Thanks to today’s innovation advancements, the higher education arena is on the forefront of allowing for anytime, anywhere data access to help advance the learning mission.
Much like we have seen in the enterprise and government sectors, the network perimeter in higher ed has disappeared, and critical data needed for students to be productive has moved to the cloud, and is accessible from any mobile device, anywhere.
This evolution is a great thing. With students and staff leveraging multiple devices, today’s post-perimeter world enhances the educational mission through mobility and the ability to access data seamlessly.
As a result, though, this is creating a larger surface area with thousands of devices being distributed across any campus, and exposes considerable cyber vulnerabilities, especially when it comes to mobility.
One vulnerability is the sensitive data about students that schools collect, which include financial, health and academic information. In addition, many students often use popular social media apps, making the higher education sector a potential target for social engineering and phishing attacks.
It also causes a serious challenge to university security teams who rely on perimeter provisions such as firewalls and secure web gateways. There are also cultural challenges in higher education where network administrators are hesitant to require students and faculty to download cybersecurity solutions on their private mobile phones.
Moving to the endpoint and establishing zero-trust
With data now being fluid and accessible, there is no “there” anymore when it comes to where educational data lives. This is causing two new security necessities to emerge: moving security functions to the endpoint and establishing a zero trust access model.
Rather than stashing endpoints behind traditional perimeter security, security itself must move to the endpoint. It doesn’t make sense to put guards in front of your castle when the castle walls don’t exist anymore. Security needs to be everywhere that the data lives and is accessed.
In addition, post-perimeter security revolves around the “Zero Trust” model created by Forrester research in 2010. Today this model, which is centered on the belief that organizations shouldn’t automatically trust anything, whether inside or outside its perimeter, has moved into the educational arena.
The new security architecture for higher education
In order to meet these challenges, higher education institutions have the opportunity to fully embrace the new architecture behind post-perimeter security, which is comprised of endpoint protection, access to the cloud, and identity.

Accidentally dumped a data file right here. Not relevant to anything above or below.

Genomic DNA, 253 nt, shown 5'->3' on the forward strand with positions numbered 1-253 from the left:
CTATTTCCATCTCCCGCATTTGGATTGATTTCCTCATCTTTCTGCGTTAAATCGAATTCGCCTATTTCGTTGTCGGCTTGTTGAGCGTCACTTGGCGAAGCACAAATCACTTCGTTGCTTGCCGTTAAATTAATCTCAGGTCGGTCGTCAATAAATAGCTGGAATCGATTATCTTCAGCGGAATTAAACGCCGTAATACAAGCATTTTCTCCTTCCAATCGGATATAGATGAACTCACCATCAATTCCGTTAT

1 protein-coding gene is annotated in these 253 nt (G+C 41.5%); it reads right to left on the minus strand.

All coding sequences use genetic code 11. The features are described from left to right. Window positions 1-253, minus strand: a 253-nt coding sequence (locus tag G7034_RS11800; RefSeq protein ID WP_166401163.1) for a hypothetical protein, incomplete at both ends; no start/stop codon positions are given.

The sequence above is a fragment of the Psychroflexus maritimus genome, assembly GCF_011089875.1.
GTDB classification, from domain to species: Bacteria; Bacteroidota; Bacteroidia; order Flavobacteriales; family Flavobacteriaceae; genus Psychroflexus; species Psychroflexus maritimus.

Assessing device risk using an endpoint protection solution is a crucial aspect of post-perimeter security architecture. This protection provides visibility into any threats or risks on the device. The solution then decides whether or not a student or faculty device is healthy enough to authenticate and access institutional resources. Through this protection, policies can be enforced based on a university’s specific risk tolerance.
Protecting access to the cloud, and the Internet as a whole, without relying on perimeter provisions is another crucial aspect of this architecture. Monitoring for malicious links and websites — and preventing students and faculty from accessing dangerous content — is a primary function that must move.
These two aspects work together with an identity solution that allows students to authenticate and access university resources or be denied the ability to authenticate. Once authenticated, the endpoint risk is continuously assessed, with access revoked any time a new risk is detected.
This all ties together under the continuous assessment of risk umbrella where these three pillars of post-perimeter security are always working in concert to ensure that university risk levels are never crossed.
Bringing post-perimeter security to life
Thankfully, there are solutions and platforms that are specifically designed to give universities a tangible way to bring post-perimeter security to their students and workforces.
For example, mobile endpoint security solutions allow universities to deploy continuous conditional access to their student and faculty endpoints before authentication to university resources, ensuring that policies are enforced at all times and device health checks are happening continuously. If a device exceeds the acceptable level of risk, as defined by the university, these platforms will send a remediation message to the student, flag the issue to the admin, and log the student out of any university resources.
These solutions also offer phishing and content protection, which addresses phishing attacks beyond email, such as SMS, and social media and messaging apps.
With more and more studies highlighting how the higher education arena is becoming increasingly vulnerable to cyber attacks – along with the expanded surface areas for threats – colleges and universities need to embrace a new way of thinking when it comes to cybersecurity.
The perimeter has fully disappeared, and thankfully there are solutions that allow higher education institutions to safely and securely leverage innovation in ways that advance both the operational and educational missions.
Read this whitepaper to learn how to implement a post-perimeter security architecture.
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